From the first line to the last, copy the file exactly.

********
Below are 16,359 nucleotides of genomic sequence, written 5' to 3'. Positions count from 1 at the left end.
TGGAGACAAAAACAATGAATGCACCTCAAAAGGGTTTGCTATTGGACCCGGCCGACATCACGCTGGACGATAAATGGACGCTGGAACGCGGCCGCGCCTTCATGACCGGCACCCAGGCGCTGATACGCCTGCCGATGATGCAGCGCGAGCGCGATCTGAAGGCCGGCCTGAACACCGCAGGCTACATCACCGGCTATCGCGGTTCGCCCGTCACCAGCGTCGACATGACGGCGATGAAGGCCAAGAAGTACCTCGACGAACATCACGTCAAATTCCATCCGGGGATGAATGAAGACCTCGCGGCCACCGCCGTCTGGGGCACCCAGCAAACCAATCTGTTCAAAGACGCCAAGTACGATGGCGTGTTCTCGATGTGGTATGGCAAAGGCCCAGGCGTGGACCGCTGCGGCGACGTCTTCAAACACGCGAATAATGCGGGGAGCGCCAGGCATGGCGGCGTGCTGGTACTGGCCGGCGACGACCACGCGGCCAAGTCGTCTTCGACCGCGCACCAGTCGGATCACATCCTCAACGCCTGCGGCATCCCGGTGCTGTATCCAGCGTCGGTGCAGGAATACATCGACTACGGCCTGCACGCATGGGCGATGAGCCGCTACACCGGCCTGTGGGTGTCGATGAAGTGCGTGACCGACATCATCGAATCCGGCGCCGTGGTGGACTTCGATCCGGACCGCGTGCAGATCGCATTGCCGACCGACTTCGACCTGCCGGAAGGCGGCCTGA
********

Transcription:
Below are 16,359 nucleotides of genomic sequence, written 5' to 3'. Positions count from 1 at the left end.
TGGAGACAAAAACAATGAATGCACCTCAAAAGGGTTTGCTATTGGACCCGGCCGACATCACGCTGGACGATAAATGGACGCTGGAACGCGGCCGCGCCTTCATGACCGGCACCCAGGCGCTGATACGCCTGCCGATGATGCAGCGCGAGCGCGATCTGAAGGCCGGCCTGAACACCGCAGGCTACATCACCGGCTATCGCGGTTCGCCCGTCACCAGCGTCGACATGACGGCGATGAAGGCCAAGAAGTACCTCGACGAACATCACGTCAAATTCCATCCGGGGATGAATGAAGACCTCGCGGCCACCGCCGTCTGGGGCACCCAGCAAACCAATCTGTTCAAAGACGCCAAGTACGATGGCGTGTTCTCGATGTGGTATGGCAAAGGCCCAGGCGTGGACCGCTGCGGCGACGTCTTCAAACACGCGAATAATGCGGGGAGCGCCAGGCATGGCGGCGTGCTGGTACTGGCCGGCGACGACCACGCGGCCAAGTCGTCTTCGACCGCGCACCAGTCGGATCACATCCTCAACGCCTGCGGCATCCCGGTGCTGTATCCAGCGTCGGTGCAGGAATACATCGACTACGGCCTGCACGCATGGGCGATGAGCCGCTACACCGGCCTGTGGGTGTCGATGAAGTGCGTGACCGACATCATCGAATCCGGCGCCGTGGTGGACTTCGATCCGGACCGCGTGCAGATCGCATTGCCGACCGACTTCGACCTGCCGGAAGGCGGCCTGA